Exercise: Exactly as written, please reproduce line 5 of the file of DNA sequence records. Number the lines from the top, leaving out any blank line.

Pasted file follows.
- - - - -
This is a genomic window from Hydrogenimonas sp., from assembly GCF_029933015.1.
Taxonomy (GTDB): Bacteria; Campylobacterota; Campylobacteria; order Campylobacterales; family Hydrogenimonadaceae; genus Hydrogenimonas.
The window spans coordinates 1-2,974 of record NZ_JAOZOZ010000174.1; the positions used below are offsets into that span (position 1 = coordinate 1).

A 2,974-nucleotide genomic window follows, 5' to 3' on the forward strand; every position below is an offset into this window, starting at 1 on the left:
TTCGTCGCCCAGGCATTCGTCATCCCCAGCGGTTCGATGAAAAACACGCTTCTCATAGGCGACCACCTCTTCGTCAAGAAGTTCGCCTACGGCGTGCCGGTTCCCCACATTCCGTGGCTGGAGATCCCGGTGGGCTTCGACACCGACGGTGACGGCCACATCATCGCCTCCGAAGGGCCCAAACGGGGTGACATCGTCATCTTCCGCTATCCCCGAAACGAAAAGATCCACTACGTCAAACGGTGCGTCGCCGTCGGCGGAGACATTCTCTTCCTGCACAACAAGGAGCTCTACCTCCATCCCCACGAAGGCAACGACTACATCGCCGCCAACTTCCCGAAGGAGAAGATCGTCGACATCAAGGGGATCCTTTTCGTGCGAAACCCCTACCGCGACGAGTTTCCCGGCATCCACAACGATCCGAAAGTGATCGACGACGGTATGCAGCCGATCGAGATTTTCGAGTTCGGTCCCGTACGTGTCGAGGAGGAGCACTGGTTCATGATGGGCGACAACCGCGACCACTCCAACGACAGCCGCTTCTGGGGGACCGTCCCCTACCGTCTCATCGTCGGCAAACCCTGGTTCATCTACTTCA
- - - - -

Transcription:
TTCGTCGCCCAGGCATTCGTCATCCCCAGCGGTTCGATGAAAAACACGCTTCTCATAGGCGACCACCTCTTCGTCAAGAAGTTCGCCTACGGCGTGCCGGTTCCCCACATTCCGTGGCTGGAGATCCCGGTGGGCTTCGACACCGACGGTGACGGCCACATCATCGCCTCCGAAGGGCCCAAACGGGGTGACATCGTCATCTTCCGCTATCCCCGAAACGAAAAGATCCACTACGTCAAACGGTGCGTCGCCGTCGGCGGAGACATTCTCTTCCTGCACAACAAGGAGCTCTACCTCCATCCCCACGAAGGCAACGACTACATCGCCGCCAACTTCCCGAAGGAGAAGATCGTCGACATCAAGGGGATCCTTTTCGTGCGAAACCCCTACCGCGACGAGTTTCCCGGCATCCACAACGATCCGAAAGTGATCGACGACGGTATGCAGCCGATCGAGATTTTCGAGTTCGGTCCCGTACGTGTCGAGGAGGAGCACTGGTTCATGATGGGCGACAACCGCGACCACTCCAACGACAGCCGCTTCTGGGGGACCGTCCCCTACCGTCTCATCGTCGGCAAACCCTGGTTCATCTACTTCA